One thing we know for sure is that executives of big corporations hate government taxes. They will do just about anything to avoid paying any kind of business tax to any government entity, and they will spend very large sums of money to reduce their tax burden.

Corporations spend money on internal tax departments staffed with expensive professionals and even more expensive external tax accountants and tax attorneys. They will reincorporate offshore, shift money from one country to another, lay off workers, shift inventories to suppliers, demand tax credits from states and cities in exchange for hiring people or remaining in place… the list goes on and on. And they will spend a lot of money on the inevitable legal defenses, back taxes, and fines when complex tax abatement strategies do not go according to plan.

form1120_kfBut there is one thing that most executives will never do to help them avoid paying taxes. They will not eliminate the taxes that plague their own internal, company-made processes: Waste, unevenness, and unreasonableness. The combined rate of these three taxes is at least 30 percent. The way to reduce and eliminate these internal taxes is kaizen.

Were leaders to eliminate taxes in this way, it would be mostly free and involve only some changes in knowledge and perspective; quite easy to do if one has an open mind and is willing to challenge one’s preconceptions. To eliminate waste, unevenness, and unreasonableness more quickly, they could learn from a consultant such as Shingijutsu USA. Their cost would be modest compared to what a large corporation spends to avoid government taxes.

If executives were to participate in kaizen, they would also learn many wonderful honest little secrets from Shingijutsu USA that would greatly reduce taxes owed to governments, and never even come close to any moral or ethical boundaries. Along the way, sales and market share would grow, and fair taxes would be paid to governments without the added expense and risk of complex tax abatement strategies.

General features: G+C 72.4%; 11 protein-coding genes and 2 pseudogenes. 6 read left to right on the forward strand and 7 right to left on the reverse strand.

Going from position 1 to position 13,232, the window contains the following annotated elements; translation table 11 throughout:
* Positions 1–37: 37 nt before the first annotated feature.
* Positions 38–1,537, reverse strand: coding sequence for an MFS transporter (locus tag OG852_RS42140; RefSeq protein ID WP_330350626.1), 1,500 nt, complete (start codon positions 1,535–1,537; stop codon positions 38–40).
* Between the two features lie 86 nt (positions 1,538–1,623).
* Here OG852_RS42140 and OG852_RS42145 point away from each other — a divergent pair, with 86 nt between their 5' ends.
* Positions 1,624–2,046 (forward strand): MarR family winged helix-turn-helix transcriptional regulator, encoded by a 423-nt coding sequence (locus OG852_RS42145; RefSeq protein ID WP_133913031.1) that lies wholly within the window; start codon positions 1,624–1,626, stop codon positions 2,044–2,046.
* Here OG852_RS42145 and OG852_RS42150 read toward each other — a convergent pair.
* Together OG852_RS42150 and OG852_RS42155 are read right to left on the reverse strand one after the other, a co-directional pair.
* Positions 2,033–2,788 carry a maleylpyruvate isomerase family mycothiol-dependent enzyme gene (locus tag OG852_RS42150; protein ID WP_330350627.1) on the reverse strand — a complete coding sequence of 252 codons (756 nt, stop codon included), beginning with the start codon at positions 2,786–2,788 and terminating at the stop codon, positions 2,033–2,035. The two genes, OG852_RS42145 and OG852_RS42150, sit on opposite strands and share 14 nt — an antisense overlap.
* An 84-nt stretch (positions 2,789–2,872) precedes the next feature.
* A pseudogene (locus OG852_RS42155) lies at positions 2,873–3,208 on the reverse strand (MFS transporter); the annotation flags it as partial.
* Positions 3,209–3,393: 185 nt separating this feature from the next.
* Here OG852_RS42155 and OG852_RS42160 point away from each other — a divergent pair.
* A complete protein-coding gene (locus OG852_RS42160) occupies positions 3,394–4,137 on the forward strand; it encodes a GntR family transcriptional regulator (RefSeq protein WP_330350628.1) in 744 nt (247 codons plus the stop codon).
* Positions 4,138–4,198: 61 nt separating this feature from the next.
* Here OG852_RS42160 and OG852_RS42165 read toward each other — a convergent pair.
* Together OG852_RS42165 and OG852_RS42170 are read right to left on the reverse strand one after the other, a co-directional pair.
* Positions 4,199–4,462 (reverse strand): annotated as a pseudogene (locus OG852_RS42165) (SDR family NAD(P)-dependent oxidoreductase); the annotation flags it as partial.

Rather than spending money to reduce their tax burden, leaders would learn the importance of spending ideas and developing employees’ capabilities. There is more to be had in these than can be found by expensive experts pouring over complex corporate tax codes.

Eliminating waste, unevenness, and unreasonableness is the same as cutting taxes – cutting a company’s self-imposed internal taxes. Yet nearly all executives prefer to go at it another way, in addition to the government tax abatement strategies mentioned above. They generate their own tax cut (i.e. lower overhead) by overproducing.

“Economies of scale” delivers apparent reductions in unit cost, enabling the lowering prices, which should, in turn, increase revenues. But this usually is accompanied by higher total cost due to sales incentives, lower inventory turns, rebates, higher debt, capital expense, etc., thereby undercutting revenues. It is the classic microeconomic supply-side argument for cutting internal taxes (overheads) through increased production – but while ignoring all diseconomies of scale. Needless to say, the standard cost absorption accounting system, upon which economies of scale depends, is itself an incentive to overproduce even when demand is slack.

The higher total costs incurred by economies of scale and standard cost absorption accounting soon require management to mercilessly cut budgets in response to high total costs that then do harm all stakeholders – employees, suppliers, communities, and, eventually, shareholders.

So, think of kaizen – kaizen forever – as a simple and low-cost tax abatement strategy to reduce both self-imposed internal taxes as well as government taxes that result from batch-and-queue material and information processing. Kaizen has so many positive knock-on effects that you will soon view the common methods once used to improve business results as both ill-informed and destructive.

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